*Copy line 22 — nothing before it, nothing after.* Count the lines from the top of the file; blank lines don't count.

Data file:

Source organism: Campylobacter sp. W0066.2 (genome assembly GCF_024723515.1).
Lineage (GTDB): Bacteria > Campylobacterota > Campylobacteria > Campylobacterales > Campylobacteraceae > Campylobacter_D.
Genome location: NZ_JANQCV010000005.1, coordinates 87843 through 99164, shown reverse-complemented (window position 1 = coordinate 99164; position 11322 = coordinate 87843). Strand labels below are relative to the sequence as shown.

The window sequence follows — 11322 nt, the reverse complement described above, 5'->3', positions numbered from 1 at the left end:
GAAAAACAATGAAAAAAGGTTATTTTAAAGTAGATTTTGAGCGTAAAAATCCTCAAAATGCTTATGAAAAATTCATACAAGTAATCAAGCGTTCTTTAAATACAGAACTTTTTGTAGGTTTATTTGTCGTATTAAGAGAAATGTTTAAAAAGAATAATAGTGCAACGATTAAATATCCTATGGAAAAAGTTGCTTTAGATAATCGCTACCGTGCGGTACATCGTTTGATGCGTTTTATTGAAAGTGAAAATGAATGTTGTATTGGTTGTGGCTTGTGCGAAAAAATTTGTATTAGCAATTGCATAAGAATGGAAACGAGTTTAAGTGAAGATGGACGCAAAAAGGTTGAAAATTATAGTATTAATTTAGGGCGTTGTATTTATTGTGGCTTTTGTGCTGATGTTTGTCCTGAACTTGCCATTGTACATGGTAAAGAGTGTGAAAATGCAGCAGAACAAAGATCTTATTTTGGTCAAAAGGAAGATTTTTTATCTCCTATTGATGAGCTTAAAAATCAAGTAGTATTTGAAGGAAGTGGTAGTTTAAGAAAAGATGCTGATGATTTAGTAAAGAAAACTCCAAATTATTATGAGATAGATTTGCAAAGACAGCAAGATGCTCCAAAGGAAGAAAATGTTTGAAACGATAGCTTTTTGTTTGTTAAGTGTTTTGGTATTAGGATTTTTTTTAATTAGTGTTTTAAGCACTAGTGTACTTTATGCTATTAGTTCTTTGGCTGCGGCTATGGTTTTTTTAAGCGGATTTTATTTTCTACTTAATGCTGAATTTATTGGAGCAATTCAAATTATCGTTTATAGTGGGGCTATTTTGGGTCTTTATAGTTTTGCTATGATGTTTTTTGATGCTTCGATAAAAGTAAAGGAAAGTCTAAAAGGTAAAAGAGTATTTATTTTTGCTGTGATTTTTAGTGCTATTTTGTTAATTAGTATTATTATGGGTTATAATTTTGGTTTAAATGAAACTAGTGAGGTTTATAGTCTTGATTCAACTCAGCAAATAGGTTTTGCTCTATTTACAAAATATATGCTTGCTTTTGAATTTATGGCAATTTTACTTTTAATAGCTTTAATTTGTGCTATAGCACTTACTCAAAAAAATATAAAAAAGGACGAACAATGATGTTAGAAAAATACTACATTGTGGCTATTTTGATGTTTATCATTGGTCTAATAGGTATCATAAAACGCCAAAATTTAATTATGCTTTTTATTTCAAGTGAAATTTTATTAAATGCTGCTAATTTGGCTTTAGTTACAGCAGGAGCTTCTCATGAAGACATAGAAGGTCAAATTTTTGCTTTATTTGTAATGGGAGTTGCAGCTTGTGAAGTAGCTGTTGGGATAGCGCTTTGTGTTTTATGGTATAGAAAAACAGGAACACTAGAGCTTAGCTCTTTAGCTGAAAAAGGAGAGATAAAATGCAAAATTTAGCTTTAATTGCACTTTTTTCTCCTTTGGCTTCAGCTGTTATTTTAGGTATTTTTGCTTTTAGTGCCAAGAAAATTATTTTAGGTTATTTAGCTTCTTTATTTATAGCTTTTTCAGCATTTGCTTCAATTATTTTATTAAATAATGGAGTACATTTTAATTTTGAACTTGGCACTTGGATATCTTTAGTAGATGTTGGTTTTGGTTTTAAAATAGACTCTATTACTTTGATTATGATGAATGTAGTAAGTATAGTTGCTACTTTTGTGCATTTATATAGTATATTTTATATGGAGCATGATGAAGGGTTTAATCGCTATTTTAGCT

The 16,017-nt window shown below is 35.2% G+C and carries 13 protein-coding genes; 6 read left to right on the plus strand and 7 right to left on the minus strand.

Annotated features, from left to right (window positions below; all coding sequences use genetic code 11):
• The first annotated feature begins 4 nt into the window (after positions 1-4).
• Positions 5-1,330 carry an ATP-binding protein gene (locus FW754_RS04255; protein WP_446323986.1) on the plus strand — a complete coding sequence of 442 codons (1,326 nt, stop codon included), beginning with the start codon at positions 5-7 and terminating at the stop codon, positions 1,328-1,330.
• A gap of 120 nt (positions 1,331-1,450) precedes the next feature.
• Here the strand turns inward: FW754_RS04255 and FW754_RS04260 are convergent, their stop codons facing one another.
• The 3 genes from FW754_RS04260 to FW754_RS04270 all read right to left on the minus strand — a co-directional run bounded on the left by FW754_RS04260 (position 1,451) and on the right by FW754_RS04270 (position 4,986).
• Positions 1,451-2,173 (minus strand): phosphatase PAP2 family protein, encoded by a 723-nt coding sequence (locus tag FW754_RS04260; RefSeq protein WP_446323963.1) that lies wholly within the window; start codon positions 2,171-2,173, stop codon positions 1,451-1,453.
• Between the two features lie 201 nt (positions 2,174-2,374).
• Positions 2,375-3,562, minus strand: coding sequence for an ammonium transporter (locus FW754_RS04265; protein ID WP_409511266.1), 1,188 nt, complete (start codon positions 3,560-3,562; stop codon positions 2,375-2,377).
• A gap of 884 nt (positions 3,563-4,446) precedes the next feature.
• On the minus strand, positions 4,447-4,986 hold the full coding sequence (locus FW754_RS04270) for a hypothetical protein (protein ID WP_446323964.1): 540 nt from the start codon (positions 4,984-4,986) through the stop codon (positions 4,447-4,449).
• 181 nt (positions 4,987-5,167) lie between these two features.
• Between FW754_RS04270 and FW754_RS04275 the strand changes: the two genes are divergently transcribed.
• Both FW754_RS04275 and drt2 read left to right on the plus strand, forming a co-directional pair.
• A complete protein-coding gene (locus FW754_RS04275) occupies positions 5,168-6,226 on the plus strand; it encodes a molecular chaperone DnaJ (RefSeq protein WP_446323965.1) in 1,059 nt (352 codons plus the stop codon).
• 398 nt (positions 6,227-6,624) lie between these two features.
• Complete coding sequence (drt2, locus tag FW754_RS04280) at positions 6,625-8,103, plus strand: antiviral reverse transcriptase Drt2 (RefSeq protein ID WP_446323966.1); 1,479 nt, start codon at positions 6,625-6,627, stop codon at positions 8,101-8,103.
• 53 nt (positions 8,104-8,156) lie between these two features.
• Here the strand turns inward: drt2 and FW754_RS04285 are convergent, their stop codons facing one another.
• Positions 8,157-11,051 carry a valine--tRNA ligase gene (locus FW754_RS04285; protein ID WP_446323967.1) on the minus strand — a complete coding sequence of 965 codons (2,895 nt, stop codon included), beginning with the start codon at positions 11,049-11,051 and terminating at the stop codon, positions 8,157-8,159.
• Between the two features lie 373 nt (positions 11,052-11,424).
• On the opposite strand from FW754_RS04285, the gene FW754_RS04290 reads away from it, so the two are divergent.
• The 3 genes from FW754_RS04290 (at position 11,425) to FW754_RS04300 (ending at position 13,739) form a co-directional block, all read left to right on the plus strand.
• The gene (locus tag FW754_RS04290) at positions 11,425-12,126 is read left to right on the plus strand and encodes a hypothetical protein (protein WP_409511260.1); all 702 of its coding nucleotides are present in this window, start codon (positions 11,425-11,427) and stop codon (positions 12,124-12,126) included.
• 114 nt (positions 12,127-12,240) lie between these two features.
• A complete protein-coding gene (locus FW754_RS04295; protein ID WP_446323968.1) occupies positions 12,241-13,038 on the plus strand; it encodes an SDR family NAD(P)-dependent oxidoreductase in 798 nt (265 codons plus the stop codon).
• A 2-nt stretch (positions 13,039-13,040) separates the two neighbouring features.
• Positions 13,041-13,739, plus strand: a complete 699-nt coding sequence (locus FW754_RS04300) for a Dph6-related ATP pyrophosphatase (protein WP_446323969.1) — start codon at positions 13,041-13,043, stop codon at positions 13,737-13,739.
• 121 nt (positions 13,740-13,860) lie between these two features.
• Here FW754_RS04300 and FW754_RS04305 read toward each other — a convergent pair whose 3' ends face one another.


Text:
• 398 nt (positions 6,227-6,624) lie between these two features.